Tuesday, November 30, 2010

Organize your garden notes now

At the end of a Gardening Year 2010, you’re just brimming over with thoughts and ideas about what worked and what didn’t and what you’re going to do the same—or differently—in Gardening Year 2011. Perhaps you even have a scattered collection of scraps of paper with scribbled notes on them.

But when Gardening Year 2011 begins, how many of those great ideas will you remember—or be able to decipher? How many will you recall if you haven’t even jotted them down in your personal shorthand?

Now that Thanksgiving is past and the weather is turning colder, it’s time draft your gardening notes.

For five years I kept a garden diary in a bound book, but I wrote in cursive and then had the problem of trying to find particular entries and then deciphering my often abbreviated squiggles. So a few years ago I started a garden diary file on my computer.

Each year I start out trying to write notes on a daily … then weekly … then monthly … then … you get the idea. So at the end of the season I force myself to take my haphazard notes, add my current thoughts, and update my computerized garden notes for the year.

I like computer notes for two reasons: (1.) I type faster than I can write and then can read what I typed, provided, of course, I have my fingers on the right keys, and (2) later I can usually find what I’m looking for quickly by using the “Find” function.

I won’t bore you here with all my 2010 veggie notes, but I’ll give you a few edited samples so you can get an idea of how I do it:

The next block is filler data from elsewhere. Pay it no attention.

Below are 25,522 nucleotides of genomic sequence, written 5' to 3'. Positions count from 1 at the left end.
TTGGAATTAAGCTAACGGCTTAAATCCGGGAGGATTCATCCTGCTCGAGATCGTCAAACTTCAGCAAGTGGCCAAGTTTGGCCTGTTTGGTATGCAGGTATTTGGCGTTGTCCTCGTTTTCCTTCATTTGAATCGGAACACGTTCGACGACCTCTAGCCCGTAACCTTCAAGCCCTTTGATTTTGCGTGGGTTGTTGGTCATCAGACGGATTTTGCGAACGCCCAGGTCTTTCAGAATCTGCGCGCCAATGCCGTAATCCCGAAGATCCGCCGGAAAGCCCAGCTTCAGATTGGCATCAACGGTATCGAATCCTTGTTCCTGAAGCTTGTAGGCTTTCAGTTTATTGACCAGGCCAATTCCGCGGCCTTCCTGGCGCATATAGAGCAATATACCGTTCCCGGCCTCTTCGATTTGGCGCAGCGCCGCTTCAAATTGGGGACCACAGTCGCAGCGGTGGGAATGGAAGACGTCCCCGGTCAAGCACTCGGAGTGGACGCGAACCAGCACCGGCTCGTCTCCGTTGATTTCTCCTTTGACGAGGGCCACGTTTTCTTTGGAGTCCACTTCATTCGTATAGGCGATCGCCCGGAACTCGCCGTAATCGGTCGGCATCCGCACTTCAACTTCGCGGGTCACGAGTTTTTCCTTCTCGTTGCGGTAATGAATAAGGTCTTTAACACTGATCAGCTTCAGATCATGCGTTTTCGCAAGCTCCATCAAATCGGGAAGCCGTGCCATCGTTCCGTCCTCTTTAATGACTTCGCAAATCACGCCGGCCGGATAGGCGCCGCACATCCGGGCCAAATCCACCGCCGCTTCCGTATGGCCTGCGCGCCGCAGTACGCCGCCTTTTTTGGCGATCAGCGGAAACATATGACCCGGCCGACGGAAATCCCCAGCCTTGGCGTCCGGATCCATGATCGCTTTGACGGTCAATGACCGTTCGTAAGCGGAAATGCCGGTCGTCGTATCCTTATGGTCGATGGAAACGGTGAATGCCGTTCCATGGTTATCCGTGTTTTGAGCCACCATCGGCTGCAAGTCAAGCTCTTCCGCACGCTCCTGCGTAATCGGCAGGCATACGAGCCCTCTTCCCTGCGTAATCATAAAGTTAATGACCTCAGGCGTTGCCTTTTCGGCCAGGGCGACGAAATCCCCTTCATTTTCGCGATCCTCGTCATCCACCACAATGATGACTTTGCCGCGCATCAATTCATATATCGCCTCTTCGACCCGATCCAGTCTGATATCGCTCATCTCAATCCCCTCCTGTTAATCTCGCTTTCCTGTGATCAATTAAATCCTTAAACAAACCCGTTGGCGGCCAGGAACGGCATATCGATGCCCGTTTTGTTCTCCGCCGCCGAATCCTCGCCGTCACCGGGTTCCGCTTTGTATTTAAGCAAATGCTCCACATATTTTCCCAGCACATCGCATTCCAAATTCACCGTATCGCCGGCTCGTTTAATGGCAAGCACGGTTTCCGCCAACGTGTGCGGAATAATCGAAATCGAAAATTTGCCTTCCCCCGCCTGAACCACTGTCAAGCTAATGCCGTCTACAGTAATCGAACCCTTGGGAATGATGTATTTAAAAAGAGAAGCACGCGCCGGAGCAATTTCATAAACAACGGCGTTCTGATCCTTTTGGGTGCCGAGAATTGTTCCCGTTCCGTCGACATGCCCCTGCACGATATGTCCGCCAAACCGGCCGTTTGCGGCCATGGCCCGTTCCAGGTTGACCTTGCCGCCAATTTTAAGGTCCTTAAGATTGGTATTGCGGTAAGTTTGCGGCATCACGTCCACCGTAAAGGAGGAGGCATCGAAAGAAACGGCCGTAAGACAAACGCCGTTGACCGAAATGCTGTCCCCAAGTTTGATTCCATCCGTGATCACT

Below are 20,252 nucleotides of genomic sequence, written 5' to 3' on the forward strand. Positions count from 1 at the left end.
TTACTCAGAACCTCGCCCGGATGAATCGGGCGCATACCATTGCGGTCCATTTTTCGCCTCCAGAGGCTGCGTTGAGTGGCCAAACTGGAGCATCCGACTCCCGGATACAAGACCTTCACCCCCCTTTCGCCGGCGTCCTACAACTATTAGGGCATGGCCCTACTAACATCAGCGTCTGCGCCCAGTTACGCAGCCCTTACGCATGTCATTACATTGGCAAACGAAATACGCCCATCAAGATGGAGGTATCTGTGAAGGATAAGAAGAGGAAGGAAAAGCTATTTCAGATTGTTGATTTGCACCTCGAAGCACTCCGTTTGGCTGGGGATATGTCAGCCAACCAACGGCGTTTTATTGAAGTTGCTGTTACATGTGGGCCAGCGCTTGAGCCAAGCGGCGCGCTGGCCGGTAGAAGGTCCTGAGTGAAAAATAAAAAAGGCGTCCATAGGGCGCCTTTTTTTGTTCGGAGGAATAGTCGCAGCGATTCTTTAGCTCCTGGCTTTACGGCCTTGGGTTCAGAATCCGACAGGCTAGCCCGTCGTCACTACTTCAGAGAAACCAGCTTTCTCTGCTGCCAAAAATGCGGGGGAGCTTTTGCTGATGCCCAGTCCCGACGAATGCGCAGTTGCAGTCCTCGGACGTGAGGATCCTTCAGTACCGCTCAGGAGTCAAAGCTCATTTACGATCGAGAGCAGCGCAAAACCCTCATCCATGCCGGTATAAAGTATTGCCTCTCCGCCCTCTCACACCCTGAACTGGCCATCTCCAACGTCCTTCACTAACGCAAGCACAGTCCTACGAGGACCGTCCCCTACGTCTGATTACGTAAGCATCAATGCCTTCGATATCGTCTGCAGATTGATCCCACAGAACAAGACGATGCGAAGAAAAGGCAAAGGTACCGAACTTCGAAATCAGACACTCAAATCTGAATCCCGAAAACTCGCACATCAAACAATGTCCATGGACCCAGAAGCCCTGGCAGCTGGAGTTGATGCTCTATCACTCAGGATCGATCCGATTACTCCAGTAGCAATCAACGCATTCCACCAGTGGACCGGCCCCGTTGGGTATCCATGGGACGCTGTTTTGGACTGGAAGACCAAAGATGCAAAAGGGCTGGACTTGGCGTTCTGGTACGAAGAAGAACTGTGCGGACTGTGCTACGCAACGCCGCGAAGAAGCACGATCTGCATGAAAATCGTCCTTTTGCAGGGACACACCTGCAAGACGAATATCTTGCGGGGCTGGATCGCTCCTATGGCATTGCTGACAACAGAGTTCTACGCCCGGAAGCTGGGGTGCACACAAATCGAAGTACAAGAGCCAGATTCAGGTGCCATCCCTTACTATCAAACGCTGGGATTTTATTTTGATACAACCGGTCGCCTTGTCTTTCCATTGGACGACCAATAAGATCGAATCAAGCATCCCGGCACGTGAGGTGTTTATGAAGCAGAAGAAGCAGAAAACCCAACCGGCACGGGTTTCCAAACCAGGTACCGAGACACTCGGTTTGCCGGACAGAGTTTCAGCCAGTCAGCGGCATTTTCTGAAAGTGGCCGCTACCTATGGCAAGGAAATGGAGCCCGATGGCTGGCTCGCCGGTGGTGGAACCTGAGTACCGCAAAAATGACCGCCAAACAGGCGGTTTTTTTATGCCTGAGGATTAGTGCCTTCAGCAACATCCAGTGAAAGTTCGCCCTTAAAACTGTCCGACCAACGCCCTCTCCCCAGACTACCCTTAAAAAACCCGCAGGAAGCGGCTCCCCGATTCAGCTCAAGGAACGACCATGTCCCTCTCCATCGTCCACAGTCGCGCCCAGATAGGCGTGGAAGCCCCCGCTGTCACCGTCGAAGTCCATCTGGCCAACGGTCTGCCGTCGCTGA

1. Overwinter research recommendations for control of the plague of brown marmorated stink bugs, which took a heavy toll on my tomatoes, raspberries, blackberries, and green beans.

2. Don’t repeat the four new lettuces I tried this year, but go back to my long-time favorites, Paris Island Cos and Red Sails.

3. Repeat Burpee’s Short n’ Sweet Carrots, which grew impressively, and sweetly, in our piedmont Maryland clay.

4. Dumb-dumber-dumbest: Remember to order rutabaga seeds, not purple-top turnips.

5. Reduce tomato varieties from 8 to 4 or 5: Sungold, Juliet, Yellow Plum, Celebrity, and another “big red.” Reduce number of plants to 20 max. Those tomatoes aren’t getting any younger.

6. Repeat growing squash around a 4-gallon “drip irrigation” bucket with holes drilled in the bottom. Plant green zucchini and yellow crookneck again in late June to avoid squash vine borers.

At the beginning of Gardening Year 2010, I looked around the garden and tried to remember where I had planted tomatoes in 2009 so I could rotate my tomato crop to a different part of my garden. Thorough garden cleanup, three blizzards, and six months had left no tell-tale evidence in either my garden or my memory. I went into the house and searched my computer notes—and found nothing.

Learn from my experience. Write your 2010 garden notes now—which is what I did last night.

Monday, November 29, 2010

Cold weather gardening



Today, November 27, 2010, the temperature is about 40*F here in central Maryland and we keep growing vegetables in our garden!